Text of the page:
Today we mourn the loss of writer/actor/director Harold Ramis, who died at age 69. Ramis began by writing and editing at Playboy Magazine, then based in Chicago. In 1969, he joined the famous improvisational sketch comedy group, Second City, and then moved to New York to help write and perform in “The National Lampoon Show” with other Second City graduates including John Belushi, Gilda Radner, and Bill Murray.
He became head writer and a regular performer on the top Canadian comedy series SCTV, and first went to Hollywood to work on National Lampoon’s Animal House, a transformational film that pioneered a new generation of comedy writers and performers. Ramis then wrote, directed, and/or appeared in comedy classics including Meatballs, Stripes, and Ghostbusters. He was working on a reboot of “Ghostbusters” as he was recovering from the effects of a rare autoimmune disease. A relapse in 2011 was too severe to overcome.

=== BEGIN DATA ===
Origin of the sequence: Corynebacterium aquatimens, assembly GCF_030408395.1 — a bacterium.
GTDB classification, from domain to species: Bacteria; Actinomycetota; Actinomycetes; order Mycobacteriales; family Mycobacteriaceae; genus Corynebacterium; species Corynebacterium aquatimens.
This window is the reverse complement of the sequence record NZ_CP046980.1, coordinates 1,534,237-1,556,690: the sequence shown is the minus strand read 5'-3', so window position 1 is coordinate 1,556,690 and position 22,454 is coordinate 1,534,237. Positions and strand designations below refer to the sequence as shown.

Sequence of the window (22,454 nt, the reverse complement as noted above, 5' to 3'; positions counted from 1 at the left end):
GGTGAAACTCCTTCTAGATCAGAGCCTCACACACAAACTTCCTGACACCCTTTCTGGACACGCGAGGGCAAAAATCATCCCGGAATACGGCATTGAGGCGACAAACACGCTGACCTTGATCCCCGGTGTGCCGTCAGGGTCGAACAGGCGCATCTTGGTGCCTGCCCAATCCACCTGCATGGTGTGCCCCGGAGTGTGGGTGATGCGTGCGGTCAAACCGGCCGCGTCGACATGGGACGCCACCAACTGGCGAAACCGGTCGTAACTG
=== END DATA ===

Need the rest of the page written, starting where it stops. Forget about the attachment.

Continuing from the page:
Ramis was a devoted Chicagoan and the city was proud of his loyalty and grateful for the productions he brought there. The Chicago Tribune quoted him:
“There’s a pride in what I do that other people share because I’m local, which in L.A. is meaningless; no one’s local,” Ramis said upon the launch of the first movie he directed after his move, the 1999 mobster-in-therapy comedy “Analyze This,” another hit. “It’s a good thing. I feel like I represent the city in a certain way.”
I believe his best movie was Groundhog Day, starring his friend and “Stripes” co-star, Bill Murray. Here he talks about its deeper meaning.
But when I think of Ramis, I will always remember the role I think was the most true to his real character, the kind-hearted, slightly shy doctor in “As Good as It Gets.” He will be missed.